For trademarks associated with hotels, the Registrar has interpreted this condition restrictively. The Registrar has issued a number of recent decisions which found that the operation of a “bricks and mortar” hotel in Canada is necessary to establish the use of a trademark for “hotel” or “hotel services” in Canada (see, for instance, Bellagio Limousines v Mirage Resorts Inc, 2012 TMOB 220; Stikeman Elliot LLP v Millennium & Copthorne International Limited, 2017 TMOB 34; and Ridout & Maybee LLP v Sfera 39-E Corp, 2017 TMOB 149).

In contrast to the Registrar’s decisions involving “hotel services”, the Court has increasingly recognized circumstances in which companies operating outside of Canada can establish use of their trademarks in association with services directed to consumers in Canada. In HomeAway.com v Hrdlicka, 2012 FC 1467, the Court held that the appearance of a trademark on a computer screen via a website accessed in Canada, regardless of where the information may have originated from or is stored, constitutes use and advertising of the mark in Canada. The evidence in HomeAway.com also showed that people in Canada used the service at issue to post available rental properties located in Canada, and that these postings were available online to customers in Canada.

In allowing the appeal brought by Hilton, the Court focused on the ordinary understanding of the term “hotel services”, which would include ancillary services, such as reservation and booking services. Because these ancillary services would be included in “hotel services”, the Court found the Registrar erred in equating these services with “the operation of a hotel” – services which can only be performed at a physical hotel location. The ancillary services, in contrast, go beyond the physical “bricks and mortar” hotel, and the evidence showed that Hilton had performed such services in Canada, despite operating a physical hotel in another country.

Moreover, the type of hotel services which can be delivered online had greatly expanded since Hilton’s registration issued. The scope of the registration, according to the Court, must be considered in light of the development in online commerce as it relates to the ordinary commercial understanding of “hotel services.” Technological developments which occurred post-registration meant that Hilton could provide services online to Canadians who benefited from them. This also supported Hilton’s claim that it used the mark in Canada.

The decision forms part of a growing trend of Canadian trademark decisions which recognize that companies based entirely outside of Canada can offer services in Canada, and that the performance of those services will constitute use in Canada of the trademarks associated with such services.

David Bowden

In no mood for charity: Federal Court confirms that charities are not necessarily public authorities

The Federal Court of Canada recently confirmed in Starbucks (HK) Limited v. Trinity Television Inc., 2016 FC 790 (the “Decision”) that status as a charity is, in and of itself, insufficient to constitute an entity as a public authority for the purpose of obtaining an official mark.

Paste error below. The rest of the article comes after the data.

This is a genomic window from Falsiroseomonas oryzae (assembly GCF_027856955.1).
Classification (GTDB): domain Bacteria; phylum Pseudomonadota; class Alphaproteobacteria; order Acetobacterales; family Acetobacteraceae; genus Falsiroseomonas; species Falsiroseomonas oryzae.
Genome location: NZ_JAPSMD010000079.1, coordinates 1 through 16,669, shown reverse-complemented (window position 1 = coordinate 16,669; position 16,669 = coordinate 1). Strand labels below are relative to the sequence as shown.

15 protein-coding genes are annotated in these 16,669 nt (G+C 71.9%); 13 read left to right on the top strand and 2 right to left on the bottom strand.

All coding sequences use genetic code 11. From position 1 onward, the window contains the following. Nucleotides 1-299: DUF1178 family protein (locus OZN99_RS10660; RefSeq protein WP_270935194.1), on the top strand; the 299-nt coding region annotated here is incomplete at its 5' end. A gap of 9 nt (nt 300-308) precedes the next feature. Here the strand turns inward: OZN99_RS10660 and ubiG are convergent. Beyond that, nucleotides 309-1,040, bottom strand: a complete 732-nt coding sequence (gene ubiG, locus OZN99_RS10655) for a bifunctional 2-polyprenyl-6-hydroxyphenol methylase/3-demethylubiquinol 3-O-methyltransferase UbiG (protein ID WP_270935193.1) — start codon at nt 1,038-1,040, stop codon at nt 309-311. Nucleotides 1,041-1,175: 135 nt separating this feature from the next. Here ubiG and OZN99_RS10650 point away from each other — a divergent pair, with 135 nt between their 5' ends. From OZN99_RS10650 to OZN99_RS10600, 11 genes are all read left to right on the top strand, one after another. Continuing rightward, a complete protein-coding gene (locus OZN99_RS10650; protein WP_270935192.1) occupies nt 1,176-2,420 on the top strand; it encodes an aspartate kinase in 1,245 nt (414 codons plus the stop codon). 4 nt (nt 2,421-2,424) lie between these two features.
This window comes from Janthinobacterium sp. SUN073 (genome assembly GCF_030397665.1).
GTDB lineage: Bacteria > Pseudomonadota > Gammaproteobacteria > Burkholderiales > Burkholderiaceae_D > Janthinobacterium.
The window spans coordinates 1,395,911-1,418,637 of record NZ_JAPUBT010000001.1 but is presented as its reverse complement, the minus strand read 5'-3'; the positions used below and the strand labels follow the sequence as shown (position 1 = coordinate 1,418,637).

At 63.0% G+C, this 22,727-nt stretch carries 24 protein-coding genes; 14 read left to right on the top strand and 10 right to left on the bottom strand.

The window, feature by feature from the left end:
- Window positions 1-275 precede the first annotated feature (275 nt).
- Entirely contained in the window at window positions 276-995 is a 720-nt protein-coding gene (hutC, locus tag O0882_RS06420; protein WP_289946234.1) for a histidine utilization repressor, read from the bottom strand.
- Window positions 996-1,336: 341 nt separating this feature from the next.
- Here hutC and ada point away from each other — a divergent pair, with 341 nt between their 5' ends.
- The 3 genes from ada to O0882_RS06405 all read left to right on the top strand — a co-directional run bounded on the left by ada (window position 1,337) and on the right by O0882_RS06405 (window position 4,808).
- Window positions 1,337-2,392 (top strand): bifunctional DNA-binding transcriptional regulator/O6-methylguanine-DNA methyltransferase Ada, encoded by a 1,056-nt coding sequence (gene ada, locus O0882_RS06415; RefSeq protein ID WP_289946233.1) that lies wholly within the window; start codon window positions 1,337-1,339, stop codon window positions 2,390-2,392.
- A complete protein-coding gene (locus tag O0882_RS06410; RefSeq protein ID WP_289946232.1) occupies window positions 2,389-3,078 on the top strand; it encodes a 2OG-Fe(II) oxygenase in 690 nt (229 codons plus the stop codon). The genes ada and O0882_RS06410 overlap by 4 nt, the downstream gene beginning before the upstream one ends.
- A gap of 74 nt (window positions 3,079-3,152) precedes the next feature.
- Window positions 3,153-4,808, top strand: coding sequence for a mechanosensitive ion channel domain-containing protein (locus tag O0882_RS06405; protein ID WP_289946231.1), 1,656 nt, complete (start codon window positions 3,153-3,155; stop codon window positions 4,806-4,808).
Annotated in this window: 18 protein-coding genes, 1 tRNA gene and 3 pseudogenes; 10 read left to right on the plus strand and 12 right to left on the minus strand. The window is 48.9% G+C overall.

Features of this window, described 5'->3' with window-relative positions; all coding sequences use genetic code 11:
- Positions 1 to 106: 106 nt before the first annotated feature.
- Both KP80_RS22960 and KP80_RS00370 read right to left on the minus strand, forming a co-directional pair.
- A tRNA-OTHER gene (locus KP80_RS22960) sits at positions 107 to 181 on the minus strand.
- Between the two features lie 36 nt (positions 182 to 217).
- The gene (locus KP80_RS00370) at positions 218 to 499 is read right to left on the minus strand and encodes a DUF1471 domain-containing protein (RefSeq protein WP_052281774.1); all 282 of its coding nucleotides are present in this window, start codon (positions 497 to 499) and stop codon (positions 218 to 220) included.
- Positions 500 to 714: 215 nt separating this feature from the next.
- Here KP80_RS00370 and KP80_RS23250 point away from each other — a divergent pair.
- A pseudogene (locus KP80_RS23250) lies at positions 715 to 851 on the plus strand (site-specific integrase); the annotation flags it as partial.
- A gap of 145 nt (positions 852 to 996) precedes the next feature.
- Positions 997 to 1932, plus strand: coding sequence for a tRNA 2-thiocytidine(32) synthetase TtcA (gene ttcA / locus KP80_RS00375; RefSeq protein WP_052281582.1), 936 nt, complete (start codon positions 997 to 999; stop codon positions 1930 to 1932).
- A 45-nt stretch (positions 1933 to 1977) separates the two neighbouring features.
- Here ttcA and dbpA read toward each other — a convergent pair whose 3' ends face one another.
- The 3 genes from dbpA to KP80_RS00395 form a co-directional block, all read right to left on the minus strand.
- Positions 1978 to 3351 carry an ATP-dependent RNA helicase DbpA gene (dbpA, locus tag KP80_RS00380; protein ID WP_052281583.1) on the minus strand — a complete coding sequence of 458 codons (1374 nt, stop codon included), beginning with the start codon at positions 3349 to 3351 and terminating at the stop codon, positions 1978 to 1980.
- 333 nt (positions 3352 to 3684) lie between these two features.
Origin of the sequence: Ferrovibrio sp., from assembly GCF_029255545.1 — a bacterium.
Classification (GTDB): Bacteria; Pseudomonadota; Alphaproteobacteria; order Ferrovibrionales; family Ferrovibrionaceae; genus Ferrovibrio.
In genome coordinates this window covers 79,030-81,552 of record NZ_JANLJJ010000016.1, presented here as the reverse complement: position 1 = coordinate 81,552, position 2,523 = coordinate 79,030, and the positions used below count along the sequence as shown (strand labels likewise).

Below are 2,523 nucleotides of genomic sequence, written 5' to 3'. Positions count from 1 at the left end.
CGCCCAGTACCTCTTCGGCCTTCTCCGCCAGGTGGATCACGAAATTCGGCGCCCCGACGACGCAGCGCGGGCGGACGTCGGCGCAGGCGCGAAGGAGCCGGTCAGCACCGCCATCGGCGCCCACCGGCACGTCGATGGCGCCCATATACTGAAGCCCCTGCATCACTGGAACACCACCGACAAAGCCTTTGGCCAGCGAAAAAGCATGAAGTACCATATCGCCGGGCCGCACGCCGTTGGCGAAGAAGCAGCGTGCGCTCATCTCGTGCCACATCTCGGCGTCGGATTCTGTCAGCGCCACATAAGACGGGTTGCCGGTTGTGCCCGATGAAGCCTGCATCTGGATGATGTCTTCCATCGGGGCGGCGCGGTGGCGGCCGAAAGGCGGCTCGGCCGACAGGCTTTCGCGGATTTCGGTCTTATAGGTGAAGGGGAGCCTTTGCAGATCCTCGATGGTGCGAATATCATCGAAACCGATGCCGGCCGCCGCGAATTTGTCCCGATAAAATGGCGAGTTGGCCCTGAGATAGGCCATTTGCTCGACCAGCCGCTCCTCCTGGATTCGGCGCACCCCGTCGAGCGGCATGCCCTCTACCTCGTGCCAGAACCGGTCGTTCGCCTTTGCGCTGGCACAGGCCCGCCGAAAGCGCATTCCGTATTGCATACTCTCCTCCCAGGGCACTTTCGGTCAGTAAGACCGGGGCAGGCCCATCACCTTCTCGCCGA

(For a discussion about official marks and their interplay with regular trade-marks, please see this previous post on our blog.)

The facts leading up to the Decision are straightforward: in 2013, Starbucks (HK) Limited (“Starbucks”) filed an application to register the trade-mark NOW TV & Design.  During prosecution, an official mark for NOWTV, owned by Trinity Television Inc. (“Trinity”), was cited against the Starbucks application.  In response, Starbucks commenced a judicial review application against the Registrar’s decision – made in June 2001 – to give public notice of the adoption and use of NOWTV as an official mark.

In the result, the Court quashed the Registrar’s decision to grant NOWTV as an official mark to Trinity, clearing the path for Starbucks to move ahead with its application.  Of particular interest were the following points made by the Court:

– the law is now clear that status as a charity is, in and of itself, insufficient to constitute an entity as a public authority; and

– it would be patently unfair and completely contrary to the interest of justice if an entity that is not a public authority was permitted to enjoy the exceptional rights conferred on the holder of an official mark.

As a potential point of distinction when it comes to the precedential value of this case, it is noteworthy that Trinity did not participate in the judicial review application; indeed, the Court was advised by counsel for Starbucks that a former president and director of Trinity had advised that Trinity had sold its business to Rogers in 2005.  That being said, given how easily the Court arrived at the conclusion that charitable status does not necessarily equate to being a public authority, it seems unlikely that Trinity’s participation would have changed the result.

From a practical perspective, the Decision serves as a timely reminder to trade-mark applicants that, while robust, official marks can nevertheless be challenged and removed under the right circumstances.  Where an official mark has been cited during prosecution of a regular trade-mark application, it is important to carefully scrutinize the official mark, in order to ascertain any potential vulnerabilities that could lead to its removal.

On the other hand, the Decision is also a reminder to charities holding official marks that those official marks may potentially be at risk, if challenged via judicial review.  To mitigate that risk, those charities ought to consider filing regular applications to register their trade-marks.